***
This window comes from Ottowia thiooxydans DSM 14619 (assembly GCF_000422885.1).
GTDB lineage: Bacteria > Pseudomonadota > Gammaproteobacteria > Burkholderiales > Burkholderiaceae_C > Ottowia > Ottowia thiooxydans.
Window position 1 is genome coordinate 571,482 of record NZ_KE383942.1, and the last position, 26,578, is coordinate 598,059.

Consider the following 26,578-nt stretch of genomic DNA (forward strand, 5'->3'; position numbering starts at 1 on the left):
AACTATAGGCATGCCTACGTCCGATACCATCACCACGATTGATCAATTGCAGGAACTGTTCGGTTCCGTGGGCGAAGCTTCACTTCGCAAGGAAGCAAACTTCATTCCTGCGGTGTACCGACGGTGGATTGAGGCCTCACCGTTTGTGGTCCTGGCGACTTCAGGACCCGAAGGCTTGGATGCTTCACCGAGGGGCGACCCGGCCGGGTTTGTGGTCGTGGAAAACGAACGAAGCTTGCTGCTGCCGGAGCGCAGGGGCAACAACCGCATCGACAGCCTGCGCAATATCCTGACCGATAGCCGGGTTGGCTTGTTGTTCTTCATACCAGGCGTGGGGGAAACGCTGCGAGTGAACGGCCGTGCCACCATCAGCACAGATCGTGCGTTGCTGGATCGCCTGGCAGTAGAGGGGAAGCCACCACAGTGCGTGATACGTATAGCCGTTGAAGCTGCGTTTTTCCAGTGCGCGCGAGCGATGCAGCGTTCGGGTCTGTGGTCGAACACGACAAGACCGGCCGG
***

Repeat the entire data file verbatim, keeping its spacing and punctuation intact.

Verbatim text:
This window comes from Ottowia thiooxydans DSM 14619 (assembly GCF_000422885.1).
GTDB lineage: Bacteria > Pseudomonadota > Gammaproteobacteria > Burkholderiales > Burkholderiaceae_C > Ottowia > Ottowia thiooxydans.
Window position 1 is genome coordinate 571,482 of record NZ_KE383942.1, and the last position, 26,578, is coordinate 598,059.

Consider the following 26,578-nt stretch of genomic DNA (forward strand, 5'->3'; position numbering starts at 1 on the left):
AACTATAGGCATGCCTACGTCCGATACCATCACCACGATTGATCAATTGCAGGAACTGTTCGGTTCCGTGGGCGAAGCTTCACTTCGCAAGGAAGCAAACTTCATTCCTGCGGTGTACCGACGGTGGATTGAGGCCTCACCGTTTGTGGTCCTGGCGACTTCAGGACCCGAAGGCTTGGATGCTTCACCGAGGGGCGACCCGGCCGGGTTTGTGGTCGTGGAAAACGAACGAAGCTTGCTGCTGCCGGAGCGCAGGGGCAACAACCGCATCGACAGCCTGCGCAATATCCTGACCGATAGCCGGGTTGGCTTGTTGTTCTTCATACCAGGCGTGGGGGAAACGCTGCGAGTGAACGGCCGTGCCACCATCAGCACAGATCGTGCGTTGCTGGATCGCCTGGCAGTAGAGGGGAAGCCACCACAGTGCGTGATACGTATAGCCGTTGAAGCTGCGTTTTTCCAGTGCGCGCGAGCGATGCAGCGTTCGGGTCTGTGGTCGAACACGACAAGACCGGCCGG